INHABITABLE WATER INFRASTRUCTURE
While Sri Lanka's ancient hydraulic civilization is glorified by its people to this day, the country's development follows modern models in which the element is distanced from the immediate surrounding. The project proposes development within the degraded Attidiya wetlands. Rather than protection, the project imagines the healing of the wetland through its appropriation by people. Architecture, infrastructure and landscape merge and the vivacious matter which once defined the island's culture becomes a cornerstone of it's daily life once again.
Tutors: Nennette Jackowski & Ricardo de Ostos
Water flows through an aerated lagoon and enters an open courtyard. It serves the inhabitants before cascading through reed beds back into the landscape.
Decreasing water levels expose the seasonal promenade to the general public during dry season. The network of pathways and ponds submerges in Colombo’s storm water during the wet season, enabling a period of cleansing and rejuvenation.
Water is narrated from public space to the most intimate of spaces. The sheds promote an alternative, defragmented, water cycle and in the process aimto create a deep connection between the people and the wetland they inhabit
HYDROPHILIC GROUNDS, ARDUINO PROTOTYPE
Water is absent; hidden, within our walls and beneath our streets. In the privacy of our homes water is utilized and controlled with precision. When it appears it is only for quick instances before being flushed or drained away. The same is true for our buildings, streets and cities, carefully designed to distance the material quickly and efficiently.
The project imagines an alternative reality; a site in which water is celebrated. Geology and infrastructure are one. Crevices and holes of various forms and sizes are continuously replenished and emptied. As water flows through an elaborate system of veins and arteries it fluctuates in a seasonal rhythm. Abundance and scarcity are constantly reaffirmed. Taps and valves encourage visitors to alter channeling courses and interact with the element in its various states of being. Whether calm and still or streaming, gushing and overflowing it is visible animate and uninterruptedly at work.
Hydrophilic grounds, Arduino prototype, performance video
Hydrophilic grounds, Arduino prototype
Rain collection element, Hydrophilic grounds, Arduino prototype
Pools and springs, Hydrophilic grounds, Arduino prototype
Water tower, Hydrophilic grounds, Arduino prototype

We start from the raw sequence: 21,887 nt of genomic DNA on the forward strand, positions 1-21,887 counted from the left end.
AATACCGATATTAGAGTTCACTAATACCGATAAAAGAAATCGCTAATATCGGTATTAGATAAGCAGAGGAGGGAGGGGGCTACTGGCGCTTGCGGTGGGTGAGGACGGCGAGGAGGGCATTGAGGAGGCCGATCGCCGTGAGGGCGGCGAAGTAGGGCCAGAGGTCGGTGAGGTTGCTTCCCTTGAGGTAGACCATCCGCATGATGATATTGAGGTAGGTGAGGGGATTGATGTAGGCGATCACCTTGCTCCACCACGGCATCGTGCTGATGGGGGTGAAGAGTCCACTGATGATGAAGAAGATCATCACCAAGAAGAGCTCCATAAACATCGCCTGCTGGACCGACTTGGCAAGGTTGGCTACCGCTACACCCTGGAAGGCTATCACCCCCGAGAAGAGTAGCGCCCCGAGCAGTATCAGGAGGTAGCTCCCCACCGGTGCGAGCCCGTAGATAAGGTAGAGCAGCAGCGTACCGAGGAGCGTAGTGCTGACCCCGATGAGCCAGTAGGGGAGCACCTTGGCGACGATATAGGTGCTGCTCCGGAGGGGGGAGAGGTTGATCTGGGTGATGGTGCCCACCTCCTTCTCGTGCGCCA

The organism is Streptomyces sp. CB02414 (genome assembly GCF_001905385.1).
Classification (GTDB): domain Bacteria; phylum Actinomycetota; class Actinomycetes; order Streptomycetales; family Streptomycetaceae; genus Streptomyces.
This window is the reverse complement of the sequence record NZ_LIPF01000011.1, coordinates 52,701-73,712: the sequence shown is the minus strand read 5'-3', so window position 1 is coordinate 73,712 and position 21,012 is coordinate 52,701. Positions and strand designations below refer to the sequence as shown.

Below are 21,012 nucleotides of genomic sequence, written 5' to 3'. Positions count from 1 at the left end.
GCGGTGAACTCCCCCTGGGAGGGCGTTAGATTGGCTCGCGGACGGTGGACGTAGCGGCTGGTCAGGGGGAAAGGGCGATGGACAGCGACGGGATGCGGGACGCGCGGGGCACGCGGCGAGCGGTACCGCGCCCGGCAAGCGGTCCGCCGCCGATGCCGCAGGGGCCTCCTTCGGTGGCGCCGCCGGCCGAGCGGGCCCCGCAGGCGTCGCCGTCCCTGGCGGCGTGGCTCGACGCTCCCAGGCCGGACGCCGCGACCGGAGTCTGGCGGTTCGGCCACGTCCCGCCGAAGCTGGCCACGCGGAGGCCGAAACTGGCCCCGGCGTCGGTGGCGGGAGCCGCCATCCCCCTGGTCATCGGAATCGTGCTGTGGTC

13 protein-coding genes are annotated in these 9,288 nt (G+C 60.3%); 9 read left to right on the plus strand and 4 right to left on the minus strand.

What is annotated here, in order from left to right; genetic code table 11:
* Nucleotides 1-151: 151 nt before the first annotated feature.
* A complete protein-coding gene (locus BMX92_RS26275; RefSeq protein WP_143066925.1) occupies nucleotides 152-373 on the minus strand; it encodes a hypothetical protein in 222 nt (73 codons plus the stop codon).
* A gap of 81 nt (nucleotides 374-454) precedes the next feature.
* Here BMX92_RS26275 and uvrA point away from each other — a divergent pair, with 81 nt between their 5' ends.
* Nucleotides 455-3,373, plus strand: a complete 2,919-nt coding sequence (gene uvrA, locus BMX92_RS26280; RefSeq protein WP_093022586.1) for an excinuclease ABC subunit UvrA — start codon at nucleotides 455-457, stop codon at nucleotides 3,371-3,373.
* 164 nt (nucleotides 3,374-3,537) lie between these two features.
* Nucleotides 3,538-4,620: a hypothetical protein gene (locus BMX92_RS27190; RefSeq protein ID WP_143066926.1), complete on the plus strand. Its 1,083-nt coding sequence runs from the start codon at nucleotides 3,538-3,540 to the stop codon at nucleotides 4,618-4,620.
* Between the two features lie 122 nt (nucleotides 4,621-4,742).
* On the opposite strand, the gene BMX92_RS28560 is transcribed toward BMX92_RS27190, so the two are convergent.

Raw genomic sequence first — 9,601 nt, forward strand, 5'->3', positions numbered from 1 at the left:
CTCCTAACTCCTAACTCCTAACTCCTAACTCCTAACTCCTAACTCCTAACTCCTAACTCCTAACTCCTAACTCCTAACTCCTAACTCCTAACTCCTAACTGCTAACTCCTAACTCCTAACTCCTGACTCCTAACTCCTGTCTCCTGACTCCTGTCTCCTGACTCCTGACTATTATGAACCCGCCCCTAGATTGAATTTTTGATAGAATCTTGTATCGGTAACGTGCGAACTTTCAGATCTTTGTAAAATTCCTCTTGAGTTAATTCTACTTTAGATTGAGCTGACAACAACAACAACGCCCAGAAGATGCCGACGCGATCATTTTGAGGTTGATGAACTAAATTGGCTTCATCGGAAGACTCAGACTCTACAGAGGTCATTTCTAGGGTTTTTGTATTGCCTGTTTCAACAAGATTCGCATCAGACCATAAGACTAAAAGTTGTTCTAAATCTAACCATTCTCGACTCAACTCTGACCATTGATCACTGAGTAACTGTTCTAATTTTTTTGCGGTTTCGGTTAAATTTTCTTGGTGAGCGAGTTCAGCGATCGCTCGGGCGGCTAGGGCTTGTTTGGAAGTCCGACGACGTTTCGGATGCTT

THE ANCIENT HYDRAULIC CIVILIZATION OF SRI LANKA
Sri Lanka is home to one of the first ancient hydraulic civilizations. Its landscape as well as the culture of its people have been defined over centuries through highly sophisticated works of hydraulic engineering. The project examines and draws from two case studies embodying this legacy: the water gardens at the palace of Sigiriya and the tank cascade system.
An elaborate system of underground conduits supply the water gardens situated at the Palace of Sigiriya. Built during the fifth century by King Kashyapa these gardens represents the apex of Sri Lanka’s ancient hydraulic civilization. To this day, during rainfall, its various fountains begin to gush and spring, supplying the site's many pools and water elements.
The tank cascade system functions simultaneously on multiple scales. A water reservoir, also known as a Village Tank, is strategically position in an effective catchment area. A series of such tanks, positioned along a stream and its tributaries, form a cascade system. Finally, multiple systems feed into a major regional reservoir which functions at the scale of an entire basin. The system strategically utilizes the existing topography in conjunction with man-made interventions to capture and retain water that can be then used for agriculture. While the climate fluctuates dramatically between the wet and dry seasons, the system ensured abundance and stability of water (and food) throughout the year.
Water reservoir on top of the palace of Sigiriya
Conduit at the water gardens at Sigiriya
Large village tank, north central region
Village tank and associated landscape structuring
The Bellanwilla-Attidiya sanctuary is a wetland located in the southern district of Colombo. It is renowned for its biodiversity and is considered a paradise for endemic as well as migratory birds. When it was declared a sanctuary in the 90's, it was done so with private properties within it. Since, the sanctuary and its inhabitants have been in a state of conflict. The declaration of the sanctuary has subjected its inhabitants to legislation such as the ‘Flora and Fauna Protection Ordinance’ which impose restrictions of development leading to losses in property value. At the same time, the wetlands have been subjected to land reclamation (both illegal and legal), canal dredging as well as various kinds of industrial and domestic pollution, regardless of its designation as a sanctuary. It is gradually degrading, transitioning from wet land to dry land.
The project questions traditional conservation approaches, according to which an eco-system can be protected to the extent it is made out of reach. Rather, the project speculates a scenario in which the wetland is healed through development and by its appropriation and management over time.
A development in a wetland and a wetland within a development. Biological water treatment processes inherent to wetlands are integrated with pumps, pipes and tanks and form the hydrology of a single unit. Watersheds are positioned at the intersection of terrestrial and aquatic. They restructure the landscape that surrounds and attribute its distinct ecological zones with program and practice.
Conflicting property rights at the Attidiya sanctuary
Identified ecological zones
Watershed hydrologic schematic